That said, The Great Wall is co-produced by a Chinese studio, has a Chinese production crew, is partially shot in Mandarin and features a substantially Chinese cast. On the other hand, though it has a Chinese director in Zhang Yimou, he was only the second choice after the film was originally to be made by Edward Zwick who has made other period-set works such as Glory (1989), Legends of the Fall (1994) and The Last Samurai (2003). The film attracted some negative pre-release press for its perceived whitewashing – a historic drama about China that writes Matt Damon in as a white man who saves China (although many critics rescinded these claims after seeing the film).
The Great Wall opened to very mixed reviews. It does have Zhang Yimou in the director’s seat and the breathtaking visual splendour he has demonstrated in his other films made me anticipate the film. The Chinese-made fantasy films listed above make a virtue of their extraordinary synthesis of fantasy, CGI, costuming and design.
The film here opens much more quietly than you would expect but when it comes to the Tao Tie assault on the wall fifteen minutes in, Zhang Yimou leaves our mutual jaws dropped on the floor. We have astonishing scenes where the defending army fire massive fireballs and a sea of coloured arrows down against the oncoming horde of monsters; images of warrior women in blue armour bungee-jumping off the top of the wall to attack the monsters from above with spears; slits in the wall that open to extend giant shears to scythe the monsters in two; scenes with Matt Damon in furious hand-to-hand combat with the monsters.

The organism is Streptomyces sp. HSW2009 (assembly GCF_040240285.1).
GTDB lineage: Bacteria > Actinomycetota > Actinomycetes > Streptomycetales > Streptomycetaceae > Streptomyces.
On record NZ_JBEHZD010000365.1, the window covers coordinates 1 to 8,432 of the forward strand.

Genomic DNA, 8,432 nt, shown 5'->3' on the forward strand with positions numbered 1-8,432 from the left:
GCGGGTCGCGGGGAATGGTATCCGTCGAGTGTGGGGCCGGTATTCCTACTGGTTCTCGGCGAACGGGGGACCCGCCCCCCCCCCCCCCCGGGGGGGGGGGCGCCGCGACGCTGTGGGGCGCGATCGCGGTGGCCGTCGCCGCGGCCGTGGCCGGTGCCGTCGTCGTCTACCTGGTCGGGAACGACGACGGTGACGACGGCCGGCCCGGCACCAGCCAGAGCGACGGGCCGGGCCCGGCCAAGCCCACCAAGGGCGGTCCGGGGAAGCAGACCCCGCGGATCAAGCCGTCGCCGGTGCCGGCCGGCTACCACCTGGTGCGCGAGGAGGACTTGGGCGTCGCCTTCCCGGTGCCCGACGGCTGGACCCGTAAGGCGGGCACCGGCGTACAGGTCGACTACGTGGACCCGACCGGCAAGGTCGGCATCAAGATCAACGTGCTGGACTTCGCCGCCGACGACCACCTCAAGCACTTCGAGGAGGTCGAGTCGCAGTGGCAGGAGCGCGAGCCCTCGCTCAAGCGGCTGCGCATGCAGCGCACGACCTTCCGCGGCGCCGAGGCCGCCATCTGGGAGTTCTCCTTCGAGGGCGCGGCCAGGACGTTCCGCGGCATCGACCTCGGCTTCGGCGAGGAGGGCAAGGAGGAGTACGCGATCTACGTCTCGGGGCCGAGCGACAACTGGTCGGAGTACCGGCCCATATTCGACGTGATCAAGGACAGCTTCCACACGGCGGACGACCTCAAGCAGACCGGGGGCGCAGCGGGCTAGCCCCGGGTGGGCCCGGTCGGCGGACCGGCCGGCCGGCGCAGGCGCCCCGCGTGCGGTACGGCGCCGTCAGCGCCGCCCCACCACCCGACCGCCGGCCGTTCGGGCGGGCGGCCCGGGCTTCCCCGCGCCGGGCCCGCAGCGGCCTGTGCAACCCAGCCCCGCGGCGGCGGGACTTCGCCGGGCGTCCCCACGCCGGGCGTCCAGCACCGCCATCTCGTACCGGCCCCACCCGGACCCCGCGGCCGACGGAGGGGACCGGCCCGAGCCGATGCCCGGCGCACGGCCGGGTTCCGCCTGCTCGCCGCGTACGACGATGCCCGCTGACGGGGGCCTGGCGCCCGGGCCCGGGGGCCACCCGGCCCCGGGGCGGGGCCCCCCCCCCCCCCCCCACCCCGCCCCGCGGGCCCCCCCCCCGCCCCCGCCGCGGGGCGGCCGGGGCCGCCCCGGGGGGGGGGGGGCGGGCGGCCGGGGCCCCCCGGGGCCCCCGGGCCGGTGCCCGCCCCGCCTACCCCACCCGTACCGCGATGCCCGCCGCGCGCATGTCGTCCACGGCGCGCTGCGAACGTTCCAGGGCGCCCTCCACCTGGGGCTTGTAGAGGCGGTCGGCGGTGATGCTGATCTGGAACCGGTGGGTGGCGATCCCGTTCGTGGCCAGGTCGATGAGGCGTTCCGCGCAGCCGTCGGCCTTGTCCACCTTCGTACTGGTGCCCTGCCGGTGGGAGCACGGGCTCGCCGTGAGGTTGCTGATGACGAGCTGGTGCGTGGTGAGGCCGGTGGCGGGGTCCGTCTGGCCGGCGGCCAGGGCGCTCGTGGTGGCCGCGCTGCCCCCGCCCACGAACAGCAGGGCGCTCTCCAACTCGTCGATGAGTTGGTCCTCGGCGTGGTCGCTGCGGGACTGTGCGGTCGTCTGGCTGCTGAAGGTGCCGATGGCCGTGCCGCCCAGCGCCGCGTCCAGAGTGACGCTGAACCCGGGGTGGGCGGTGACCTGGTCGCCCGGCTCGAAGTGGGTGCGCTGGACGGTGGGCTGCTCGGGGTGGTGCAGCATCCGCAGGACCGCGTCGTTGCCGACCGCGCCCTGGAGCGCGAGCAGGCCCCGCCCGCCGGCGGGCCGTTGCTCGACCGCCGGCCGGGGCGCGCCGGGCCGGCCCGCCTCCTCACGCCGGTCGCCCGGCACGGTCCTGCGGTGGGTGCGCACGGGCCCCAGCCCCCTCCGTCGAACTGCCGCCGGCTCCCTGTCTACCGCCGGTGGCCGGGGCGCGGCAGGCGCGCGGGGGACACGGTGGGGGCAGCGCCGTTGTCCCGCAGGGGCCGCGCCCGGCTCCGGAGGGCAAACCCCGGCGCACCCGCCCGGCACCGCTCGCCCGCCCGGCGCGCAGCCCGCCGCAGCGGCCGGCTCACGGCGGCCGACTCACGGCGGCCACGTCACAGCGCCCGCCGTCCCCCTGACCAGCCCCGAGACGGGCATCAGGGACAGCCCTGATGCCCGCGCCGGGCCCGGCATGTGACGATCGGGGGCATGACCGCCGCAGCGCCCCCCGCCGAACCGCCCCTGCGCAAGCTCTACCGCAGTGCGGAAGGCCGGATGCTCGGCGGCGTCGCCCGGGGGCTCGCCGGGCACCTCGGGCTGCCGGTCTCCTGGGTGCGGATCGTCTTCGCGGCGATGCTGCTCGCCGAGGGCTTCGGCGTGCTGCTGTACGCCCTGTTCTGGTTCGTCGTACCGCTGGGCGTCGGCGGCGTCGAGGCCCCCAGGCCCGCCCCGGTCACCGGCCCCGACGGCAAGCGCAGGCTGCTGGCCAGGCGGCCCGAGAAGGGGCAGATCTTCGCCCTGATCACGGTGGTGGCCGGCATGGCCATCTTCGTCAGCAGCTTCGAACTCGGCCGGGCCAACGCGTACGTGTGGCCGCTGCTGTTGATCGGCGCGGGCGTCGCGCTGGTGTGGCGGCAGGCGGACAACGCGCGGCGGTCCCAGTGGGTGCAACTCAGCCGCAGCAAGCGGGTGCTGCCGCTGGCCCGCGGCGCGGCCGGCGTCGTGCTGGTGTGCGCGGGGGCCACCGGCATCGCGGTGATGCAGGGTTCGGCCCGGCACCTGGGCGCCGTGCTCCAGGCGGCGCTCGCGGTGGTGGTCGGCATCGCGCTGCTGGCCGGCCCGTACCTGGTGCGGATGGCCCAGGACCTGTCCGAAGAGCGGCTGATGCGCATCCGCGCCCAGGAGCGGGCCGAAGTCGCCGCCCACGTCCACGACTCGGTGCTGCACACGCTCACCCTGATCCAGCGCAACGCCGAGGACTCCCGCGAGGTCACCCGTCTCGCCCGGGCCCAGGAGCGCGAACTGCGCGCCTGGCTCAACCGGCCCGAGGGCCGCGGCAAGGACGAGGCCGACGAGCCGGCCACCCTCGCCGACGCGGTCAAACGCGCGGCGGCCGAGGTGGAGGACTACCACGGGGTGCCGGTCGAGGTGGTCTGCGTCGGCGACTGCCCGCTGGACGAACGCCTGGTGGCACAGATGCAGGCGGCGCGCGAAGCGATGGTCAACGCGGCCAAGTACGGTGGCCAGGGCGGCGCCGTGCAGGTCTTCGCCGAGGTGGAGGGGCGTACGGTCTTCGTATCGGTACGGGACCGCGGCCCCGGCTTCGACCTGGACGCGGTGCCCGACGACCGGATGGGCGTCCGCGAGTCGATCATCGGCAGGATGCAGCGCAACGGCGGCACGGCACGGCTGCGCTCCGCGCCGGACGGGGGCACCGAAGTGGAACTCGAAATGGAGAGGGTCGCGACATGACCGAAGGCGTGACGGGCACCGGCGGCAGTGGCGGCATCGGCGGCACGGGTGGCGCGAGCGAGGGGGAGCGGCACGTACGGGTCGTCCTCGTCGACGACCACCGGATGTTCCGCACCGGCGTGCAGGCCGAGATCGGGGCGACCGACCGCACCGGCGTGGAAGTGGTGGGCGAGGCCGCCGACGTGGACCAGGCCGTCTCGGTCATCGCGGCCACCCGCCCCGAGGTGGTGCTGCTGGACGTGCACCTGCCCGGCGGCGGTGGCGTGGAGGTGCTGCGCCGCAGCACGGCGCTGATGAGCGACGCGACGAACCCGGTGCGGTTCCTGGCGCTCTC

The costuming budget for the film looks breathtaking when Zhang’s camera pulling up to reveal the army in its hundreds stretched out around the wall in their colour-coded armour and pennants flapping on their spears. Either that or rapturous images of the launching of hundreds of miniature hot air balloons lit up by candles for the funeral of the general or the climax with the army setting off to the capital in a squadron of hot-air balloons and taking on the massed monsters from the air. All of the scenes have been designed for maximum impact in 3D.
Visually, The Great Wall is a stunning film and the battle scenes look breathtaking. Moreover, while the abovementioned Chinese fantasy films have not fully cracked the art of CGI effects and many of the effects come out looking obviously like they are, the employment of Western houses like Industrial Light and Magic and the Weta Workshop to provide these here makes a noticeable improvement. On the other hand, The Great Wall is lacking when it comes to almost anything outside Zhang Yimou’s visuals and action set-pieces.
The script feels underwritten. Though the Tao Tie are actual creatures that appear in Chinese mythology, no explanation is given as to what they are apart from the recounted story of how they emerged from a meteorite that came down two thousand years ago (which leaves the intriguing implication that they might be alien, although this is explored no further). Little is done to give the film any historical context – you are not even sure which dynasty or century it takes place in.
The characters are thin – Matt Damon’s role could have been inhabited by essentially anybody. The few non-epic action scenes we get consist of trying to create a romance that never happens between Matt Damon and Jing Tian, as well as some silly scenes where Damon must shoot arrows to catch a bowl in mid-air (something to do with proving the superiority of his bow) and learn the meaning of trust by being dared by Jing Tian to put on a bungee cord. It just leaves you wishing that all of the astonishing visuals that Zhang Yimou provides had been supported by something more.